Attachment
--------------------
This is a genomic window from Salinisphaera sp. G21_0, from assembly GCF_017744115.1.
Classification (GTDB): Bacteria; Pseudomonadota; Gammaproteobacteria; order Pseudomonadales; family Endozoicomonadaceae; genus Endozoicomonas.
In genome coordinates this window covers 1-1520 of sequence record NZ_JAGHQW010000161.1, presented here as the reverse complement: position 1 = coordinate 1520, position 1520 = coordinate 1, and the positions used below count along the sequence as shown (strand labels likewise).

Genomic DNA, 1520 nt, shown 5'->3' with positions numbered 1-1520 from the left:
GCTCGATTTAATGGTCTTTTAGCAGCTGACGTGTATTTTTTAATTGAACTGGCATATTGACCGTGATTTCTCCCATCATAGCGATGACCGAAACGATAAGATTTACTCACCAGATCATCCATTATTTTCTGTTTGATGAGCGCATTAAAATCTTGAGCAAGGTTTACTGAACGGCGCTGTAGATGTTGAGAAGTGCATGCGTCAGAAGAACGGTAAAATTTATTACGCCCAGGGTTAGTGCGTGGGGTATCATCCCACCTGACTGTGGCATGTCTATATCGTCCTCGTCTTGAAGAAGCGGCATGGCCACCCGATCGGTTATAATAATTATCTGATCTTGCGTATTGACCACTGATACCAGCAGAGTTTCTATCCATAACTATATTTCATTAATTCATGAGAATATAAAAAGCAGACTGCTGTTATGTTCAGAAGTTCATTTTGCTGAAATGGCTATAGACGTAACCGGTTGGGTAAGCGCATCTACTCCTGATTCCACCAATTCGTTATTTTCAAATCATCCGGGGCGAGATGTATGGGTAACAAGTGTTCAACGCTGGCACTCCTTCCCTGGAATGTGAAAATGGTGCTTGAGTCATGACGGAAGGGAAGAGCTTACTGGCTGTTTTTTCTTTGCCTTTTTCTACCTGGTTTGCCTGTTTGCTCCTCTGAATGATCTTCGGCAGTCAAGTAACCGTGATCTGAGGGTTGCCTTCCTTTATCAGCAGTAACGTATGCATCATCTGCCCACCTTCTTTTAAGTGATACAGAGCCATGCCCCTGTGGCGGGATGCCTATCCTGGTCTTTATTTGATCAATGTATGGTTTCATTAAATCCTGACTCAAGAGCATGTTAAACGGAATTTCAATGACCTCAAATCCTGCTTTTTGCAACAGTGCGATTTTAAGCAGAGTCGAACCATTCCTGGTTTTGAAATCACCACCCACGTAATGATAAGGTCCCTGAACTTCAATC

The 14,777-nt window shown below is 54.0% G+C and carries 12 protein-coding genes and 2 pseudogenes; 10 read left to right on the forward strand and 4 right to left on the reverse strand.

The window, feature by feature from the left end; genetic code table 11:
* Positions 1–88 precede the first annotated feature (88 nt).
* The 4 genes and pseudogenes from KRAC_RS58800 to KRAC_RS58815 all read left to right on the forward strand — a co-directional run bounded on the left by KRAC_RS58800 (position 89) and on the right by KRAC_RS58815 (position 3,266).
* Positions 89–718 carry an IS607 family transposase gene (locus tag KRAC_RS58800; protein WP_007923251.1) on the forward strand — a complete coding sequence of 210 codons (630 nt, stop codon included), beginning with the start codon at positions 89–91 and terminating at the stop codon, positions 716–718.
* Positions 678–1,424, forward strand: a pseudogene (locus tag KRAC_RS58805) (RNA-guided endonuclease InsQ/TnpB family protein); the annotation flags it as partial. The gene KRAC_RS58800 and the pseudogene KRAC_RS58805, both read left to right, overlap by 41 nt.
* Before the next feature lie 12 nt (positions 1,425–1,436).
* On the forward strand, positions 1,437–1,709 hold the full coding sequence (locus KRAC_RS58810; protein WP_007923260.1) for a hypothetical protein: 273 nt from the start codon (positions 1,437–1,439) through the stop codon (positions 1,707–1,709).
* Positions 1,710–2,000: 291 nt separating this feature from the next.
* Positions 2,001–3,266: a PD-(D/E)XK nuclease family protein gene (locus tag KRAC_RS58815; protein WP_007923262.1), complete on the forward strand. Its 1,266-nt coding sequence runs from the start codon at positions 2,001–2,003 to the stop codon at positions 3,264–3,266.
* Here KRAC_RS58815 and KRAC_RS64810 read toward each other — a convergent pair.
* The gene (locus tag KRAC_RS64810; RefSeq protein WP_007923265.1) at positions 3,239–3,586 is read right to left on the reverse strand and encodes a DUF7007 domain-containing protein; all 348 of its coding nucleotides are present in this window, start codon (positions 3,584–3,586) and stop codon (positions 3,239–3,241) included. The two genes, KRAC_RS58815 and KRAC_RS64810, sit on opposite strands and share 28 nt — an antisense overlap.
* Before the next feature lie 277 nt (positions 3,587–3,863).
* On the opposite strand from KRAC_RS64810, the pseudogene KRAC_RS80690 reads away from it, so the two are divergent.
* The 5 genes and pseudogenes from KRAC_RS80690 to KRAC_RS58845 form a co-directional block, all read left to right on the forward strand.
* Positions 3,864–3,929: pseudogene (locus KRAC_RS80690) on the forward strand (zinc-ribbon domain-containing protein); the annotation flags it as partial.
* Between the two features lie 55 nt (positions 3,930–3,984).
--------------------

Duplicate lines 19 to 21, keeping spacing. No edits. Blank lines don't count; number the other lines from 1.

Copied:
* On the opposite strand from KRAC_RS64810, the pseudogene KRAC_RS80690 reads away from it, so the two are divergent.
* The 5 genes and pseudogenes from KRAC_RS80690 to KRAC_RS58845 form a co-directional block, all read left to right on the forward strand.
* Positions 3,864–3,929: pseudogene (locus KRAC_RS80690) on the forward strand (zinc-ribbon domain-containing protein); the annotation flags it as partial.